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For Vusi Thembekwayo Obsession Is Crucial To Success

Entrepreneur and business speaker Vusi Thembekwayo is probably best known as a dragon on the local version of Dragons’ Den, but his sphere of influence extends well beyond that. He has become a sought-after global speaker who inspires thousands of people every year with his keen insights.

GG van Rooyen

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Too many young entrepreneurs are over-eager

They stumble on an idea and try to get going as quickly as possible. They start with A and jump directly to Z, which harms their chances of success. A great idea does not guarantee success. You need to develop that idea carefully and systematically.

Passion is not enough if you want to be successful

Just about everyone has passion — passion is standard. You can bet that all your competitors are just as passionate as you are. What does this mean? It means that passion has become boring.

It’s no longer a meaningful differentiator. If you want to be successful, you need to be utterly obsessed. You need to reply to customer queries after 5pm on a Friday.

You need to cringe when someone tweets about a bad customer experience. You must always be switched on — you need to be present and relevant at all times.

Related: How Vusi Thembekwayo Keeps His Business Growing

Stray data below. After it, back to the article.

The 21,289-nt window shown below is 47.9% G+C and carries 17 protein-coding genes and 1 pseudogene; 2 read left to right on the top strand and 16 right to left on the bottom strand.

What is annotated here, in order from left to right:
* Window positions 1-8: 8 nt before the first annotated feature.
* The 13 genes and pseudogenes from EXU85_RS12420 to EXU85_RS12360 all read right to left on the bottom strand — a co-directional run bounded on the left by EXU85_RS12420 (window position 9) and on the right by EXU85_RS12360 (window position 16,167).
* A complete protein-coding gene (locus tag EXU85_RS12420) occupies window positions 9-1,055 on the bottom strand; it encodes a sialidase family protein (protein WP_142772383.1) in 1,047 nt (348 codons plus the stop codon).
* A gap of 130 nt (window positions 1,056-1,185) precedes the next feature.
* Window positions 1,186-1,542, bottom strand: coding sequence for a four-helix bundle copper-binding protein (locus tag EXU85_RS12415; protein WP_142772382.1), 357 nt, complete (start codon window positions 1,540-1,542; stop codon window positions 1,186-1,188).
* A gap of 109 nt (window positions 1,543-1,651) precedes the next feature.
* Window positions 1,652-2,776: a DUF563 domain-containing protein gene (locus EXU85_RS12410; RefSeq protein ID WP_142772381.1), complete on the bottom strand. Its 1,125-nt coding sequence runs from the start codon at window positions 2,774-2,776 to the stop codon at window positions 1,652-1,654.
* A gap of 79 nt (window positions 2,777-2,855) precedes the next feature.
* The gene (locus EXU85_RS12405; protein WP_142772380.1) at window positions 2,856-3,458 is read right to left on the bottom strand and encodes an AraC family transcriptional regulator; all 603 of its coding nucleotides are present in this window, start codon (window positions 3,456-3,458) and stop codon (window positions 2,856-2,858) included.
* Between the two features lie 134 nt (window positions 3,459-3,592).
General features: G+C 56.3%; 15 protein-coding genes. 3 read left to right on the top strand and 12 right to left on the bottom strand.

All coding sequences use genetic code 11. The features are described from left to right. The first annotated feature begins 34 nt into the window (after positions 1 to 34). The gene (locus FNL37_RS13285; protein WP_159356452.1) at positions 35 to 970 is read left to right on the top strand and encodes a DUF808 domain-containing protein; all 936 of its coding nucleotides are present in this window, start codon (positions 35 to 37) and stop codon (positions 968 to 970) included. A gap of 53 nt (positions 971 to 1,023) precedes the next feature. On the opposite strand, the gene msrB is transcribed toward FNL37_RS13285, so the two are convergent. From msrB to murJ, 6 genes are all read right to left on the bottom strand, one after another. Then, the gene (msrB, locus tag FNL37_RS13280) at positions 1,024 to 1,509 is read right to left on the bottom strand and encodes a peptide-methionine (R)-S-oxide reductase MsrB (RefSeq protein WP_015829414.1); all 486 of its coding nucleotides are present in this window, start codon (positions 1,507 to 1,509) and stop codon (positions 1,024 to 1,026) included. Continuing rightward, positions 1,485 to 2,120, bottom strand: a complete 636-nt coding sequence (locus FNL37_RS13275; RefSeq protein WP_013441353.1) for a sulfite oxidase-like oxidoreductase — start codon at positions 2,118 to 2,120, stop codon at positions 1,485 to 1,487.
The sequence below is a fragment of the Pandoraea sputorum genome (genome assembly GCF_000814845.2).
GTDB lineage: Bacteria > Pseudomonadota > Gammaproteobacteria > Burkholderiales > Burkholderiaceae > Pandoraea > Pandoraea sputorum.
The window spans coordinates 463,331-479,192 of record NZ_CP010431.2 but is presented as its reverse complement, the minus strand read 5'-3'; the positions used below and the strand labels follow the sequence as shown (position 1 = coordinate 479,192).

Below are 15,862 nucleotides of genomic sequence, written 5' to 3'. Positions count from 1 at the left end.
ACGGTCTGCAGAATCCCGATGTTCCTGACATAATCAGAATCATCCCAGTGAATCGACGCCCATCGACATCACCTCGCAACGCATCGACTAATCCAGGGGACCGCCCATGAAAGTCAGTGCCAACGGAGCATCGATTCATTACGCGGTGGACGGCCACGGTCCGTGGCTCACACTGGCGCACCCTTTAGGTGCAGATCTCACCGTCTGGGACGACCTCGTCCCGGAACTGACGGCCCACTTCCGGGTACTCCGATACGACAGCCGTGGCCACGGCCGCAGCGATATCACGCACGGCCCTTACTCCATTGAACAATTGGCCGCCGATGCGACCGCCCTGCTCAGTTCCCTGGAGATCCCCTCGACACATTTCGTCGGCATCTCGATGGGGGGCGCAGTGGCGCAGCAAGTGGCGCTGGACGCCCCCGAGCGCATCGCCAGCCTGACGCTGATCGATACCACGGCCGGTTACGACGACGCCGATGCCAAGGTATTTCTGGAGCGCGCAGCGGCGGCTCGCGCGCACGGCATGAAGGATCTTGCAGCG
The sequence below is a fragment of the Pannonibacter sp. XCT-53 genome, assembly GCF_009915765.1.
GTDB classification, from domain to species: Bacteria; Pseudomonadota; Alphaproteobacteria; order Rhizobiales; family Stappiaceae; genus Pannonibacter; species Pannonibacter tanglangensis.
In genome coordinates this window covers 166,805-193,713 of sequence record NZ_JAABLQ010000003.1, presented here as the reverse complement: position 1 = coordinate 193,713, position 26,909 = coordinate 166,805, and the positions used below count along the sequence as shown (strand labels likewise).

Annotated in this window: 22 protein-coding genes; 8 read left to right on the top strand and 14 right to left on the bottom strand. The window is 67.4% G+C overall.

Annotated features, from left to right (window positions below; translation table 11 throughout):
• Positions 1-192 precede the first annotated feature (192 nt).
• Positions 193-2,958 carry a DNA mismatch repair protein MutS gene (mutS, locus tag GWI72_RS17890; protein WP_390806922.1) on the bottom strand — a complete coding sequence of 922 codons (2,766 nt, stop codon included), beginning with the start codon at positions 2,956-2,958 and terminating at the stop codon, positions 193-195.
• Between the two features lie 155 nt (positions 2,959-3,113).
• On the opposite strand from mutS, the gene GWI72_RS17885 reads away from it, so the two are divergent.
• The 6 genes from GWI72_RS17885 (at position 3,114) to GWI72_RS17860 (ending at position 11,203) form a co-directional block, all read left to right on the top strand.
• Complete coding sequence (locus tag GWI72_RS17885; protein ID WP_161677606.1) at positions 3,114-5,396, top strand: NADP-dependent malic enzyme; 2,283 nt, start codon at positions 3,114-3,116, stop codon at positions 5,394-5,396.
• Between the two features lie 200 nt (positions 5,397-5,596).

Being a business person is not the same thing as being an entrepreneur

Firstly, an entrepreneur has a higher tolerance for risk. A business person typically wants decent returns at moderate risk. An entrepreneur plays for high stakes — big risk and big reward.

Secondly, a business person obviously wants to grow a business, but they also want to remain comfortable and secure. An entrepreneur wants to scale — he or she wants stratospheric growth, which again comes down to high risk and high reward.

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Emotional intelligence is incredibly important if you want to be a successful entrepreneur

You need to be able to take a very honest and critical look at yourself and acknowledge what your shortcomings are. This is the only way you can grow and self-correct. At the same time, though, you can’t be negative or pessimistic.

You need a certain optimism and a strong drive to succeed. People will tell you that what you’re trying to do is impossible. You need the grit to keep going in the face of that.

My dad was a huge inspiration to me